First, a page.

A Minute's Silence For Cannon Fodder And The Great War Dead

Is it sad that the closest video games are able to come to commemorating Veteran's/Armistice/Remembrance Day is the poppy flower featuring in the intro to 1993's Amiga classic Cannon Fodder?

It is a little, yeah. Especially when you consider one of the only other games to evoke a feeling of loss and respect for those who died in the First World War is Toy Soldiers, which for all its gut-wrenching symbolism of the brutality of the conflict is, at the end of the day, still a game about little toy soldiers.

It's a strange indictment of the world we live in today that, when the clock strikes 11 and a minute's silence is expected to remember the actual war dead, millions of people will be killing each other on a virtual battlefield for fun. Maybe Ron Parkes had a point after all.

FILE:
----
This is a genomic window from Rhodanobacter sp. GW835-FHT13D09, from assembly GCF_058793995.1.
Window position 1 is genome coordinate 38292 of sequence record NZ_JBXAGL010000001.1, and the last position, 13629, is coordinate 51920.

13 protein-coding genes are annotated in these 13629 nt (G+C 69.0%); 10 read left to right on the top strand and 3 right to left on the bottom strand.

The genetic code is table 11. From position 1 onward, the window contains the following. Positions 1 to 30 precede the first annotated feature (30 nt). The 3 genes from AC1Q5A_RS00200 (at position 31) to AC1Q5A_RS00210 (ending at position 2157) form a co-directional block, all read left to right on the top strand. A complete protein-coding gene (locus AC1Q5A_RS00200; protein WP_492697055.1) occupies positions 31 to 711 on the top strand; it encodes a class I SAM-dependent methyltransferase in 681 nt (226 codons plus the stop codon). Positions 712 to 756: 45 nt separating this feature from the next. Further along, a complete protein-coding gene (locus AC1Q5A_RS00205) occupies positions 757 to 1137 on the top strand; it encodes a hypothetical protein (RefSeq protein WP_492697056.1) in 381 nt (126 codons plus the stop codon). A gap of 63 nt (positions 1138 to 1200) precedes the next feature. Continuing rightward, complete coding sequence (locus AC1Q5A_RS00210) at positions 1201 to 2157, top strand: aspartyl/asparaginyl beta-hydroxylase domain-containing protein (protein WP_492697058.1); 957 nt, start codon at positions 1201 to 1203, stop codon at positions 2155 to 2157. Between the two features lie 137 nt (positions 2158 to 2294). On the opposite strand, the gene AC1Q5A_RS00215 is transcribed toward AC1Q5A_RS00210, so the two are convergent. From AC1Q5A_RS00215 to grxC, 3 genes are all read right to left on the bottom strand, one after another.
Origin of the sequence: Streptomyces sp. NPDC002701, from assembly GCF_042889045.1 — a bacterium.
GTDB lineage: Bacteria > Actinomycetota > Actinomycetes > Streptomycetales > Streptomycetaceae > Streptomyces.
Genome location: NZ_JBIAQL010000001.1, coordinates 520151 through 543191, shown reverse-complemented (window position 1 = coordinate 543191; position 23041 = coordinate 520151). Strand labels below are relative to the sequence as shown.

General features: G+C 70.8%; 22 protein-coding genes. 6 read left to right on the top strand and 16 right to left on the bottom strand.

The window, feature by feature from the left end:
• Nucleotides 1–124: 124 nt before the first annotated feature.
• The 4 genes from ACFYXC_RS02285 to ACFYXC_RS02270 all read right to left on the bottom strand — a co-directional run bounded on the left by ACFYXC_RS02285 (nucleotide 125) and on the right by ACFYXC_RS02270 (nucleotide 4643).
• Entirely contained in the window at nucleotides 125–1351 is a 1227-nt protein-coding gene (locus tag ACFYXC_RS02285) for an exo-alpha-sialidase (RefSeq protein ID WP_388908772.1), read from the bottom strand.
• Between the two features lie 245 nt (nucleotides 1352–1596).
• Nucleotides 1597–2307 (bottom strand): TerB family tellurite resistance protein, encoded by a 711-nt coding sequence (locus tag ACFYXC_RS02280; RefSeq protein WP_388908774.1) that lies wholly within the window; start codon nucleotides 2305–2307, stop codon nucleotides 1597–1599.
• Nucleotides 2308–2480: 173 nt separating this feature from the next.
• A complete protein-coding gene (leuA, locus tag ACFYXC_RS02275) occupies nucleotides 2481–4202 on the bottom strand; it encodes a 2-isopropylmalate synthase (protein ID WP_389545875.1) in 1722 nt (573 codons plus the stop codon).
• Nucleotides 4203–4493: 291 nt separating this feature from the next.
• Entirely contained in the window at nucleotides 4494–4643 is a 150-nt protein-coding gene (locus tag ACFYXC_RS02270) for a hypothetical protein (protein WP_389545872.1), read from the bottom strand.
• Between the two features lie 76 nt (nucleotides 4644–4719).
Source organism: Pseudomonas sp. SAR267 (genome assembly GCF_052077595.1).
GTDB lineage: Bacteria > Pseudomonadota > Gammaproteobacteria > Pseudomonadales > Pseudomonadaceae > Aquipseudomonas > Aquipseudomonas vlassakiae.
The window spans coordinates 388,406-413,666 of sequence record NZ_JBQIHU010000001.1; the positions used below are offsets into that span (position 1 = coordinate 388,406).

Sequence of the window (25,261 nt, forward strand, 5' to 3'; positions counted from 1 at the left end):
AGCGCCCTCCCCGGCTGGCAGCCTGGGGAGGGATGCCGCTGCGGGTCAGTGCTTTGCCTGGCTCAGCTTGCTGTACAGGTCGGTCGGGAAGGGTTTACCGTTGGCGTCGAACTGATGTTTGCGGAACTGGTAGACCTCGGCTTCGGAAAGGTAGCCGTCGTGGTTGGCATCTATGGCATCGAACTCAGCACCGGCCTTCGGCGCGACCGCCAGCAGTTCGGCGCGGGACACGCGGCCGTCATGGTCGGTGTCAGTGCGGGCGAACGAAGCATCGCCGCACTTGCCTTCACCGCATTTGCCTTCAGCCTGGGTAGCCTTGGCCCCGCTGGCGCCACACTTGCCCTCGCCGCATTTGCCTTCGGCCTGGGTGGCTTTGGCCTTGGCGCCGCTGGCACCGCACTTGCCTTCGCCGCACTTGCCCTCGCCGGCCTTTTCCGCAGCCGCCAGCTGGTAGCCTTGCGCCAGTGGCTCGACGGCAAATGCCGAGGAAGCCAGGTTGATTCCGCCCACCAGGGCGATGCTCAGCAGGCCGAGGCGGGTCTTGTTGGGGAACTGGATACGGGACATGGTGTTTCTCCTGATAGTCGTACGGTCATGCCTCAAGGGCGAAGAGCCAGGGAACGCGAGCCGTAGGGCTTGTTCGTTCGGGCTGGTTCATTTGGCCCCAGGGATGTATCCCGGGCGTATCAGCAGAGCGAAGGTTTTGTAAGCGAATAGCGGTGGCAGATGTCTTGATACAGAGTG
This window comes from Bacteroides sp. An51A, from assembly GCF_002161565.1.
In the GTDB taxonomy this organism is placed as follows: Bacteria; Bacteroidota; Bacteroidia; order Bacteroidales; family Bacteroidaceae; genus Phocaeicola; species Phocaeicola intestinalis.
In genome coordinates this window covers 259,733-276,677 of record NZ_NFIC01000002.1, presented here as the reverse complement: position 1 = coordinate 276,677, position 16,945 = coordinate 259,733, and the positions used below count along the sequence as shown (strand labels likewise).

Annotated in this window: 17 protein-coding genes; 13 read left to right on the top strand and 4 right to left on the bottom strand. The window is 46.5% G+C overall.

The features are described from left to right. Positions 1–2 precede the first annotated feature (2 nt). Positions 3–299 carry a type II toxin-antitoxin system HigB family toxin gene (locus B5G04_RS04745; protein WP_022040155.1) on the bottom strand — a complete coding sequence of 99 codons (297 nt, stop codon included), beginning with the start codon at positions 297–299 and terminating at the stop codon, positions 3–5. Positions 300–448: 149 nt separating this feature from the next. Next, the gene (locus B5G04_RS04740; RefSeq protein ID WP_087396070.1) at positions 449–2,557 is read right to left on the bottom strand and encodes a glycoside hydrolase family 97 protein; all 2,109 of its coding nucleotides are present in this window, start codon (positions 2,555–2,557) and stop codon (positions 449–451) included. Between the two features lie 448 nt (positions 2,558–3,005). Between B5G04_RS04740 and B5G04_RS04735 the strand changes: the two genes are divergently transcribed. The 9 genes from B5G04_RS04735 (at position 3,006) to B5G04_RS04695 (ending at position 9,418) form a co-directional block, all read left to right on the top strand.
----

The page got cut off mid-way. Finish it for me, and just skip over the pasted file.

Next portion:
The first close combat games got me a bit teary once or twice. With all those lists of names and all those KIAs, it made me care about those little pixels. When a rouge tank breaks through your lines or a troop charge fails it hurts.

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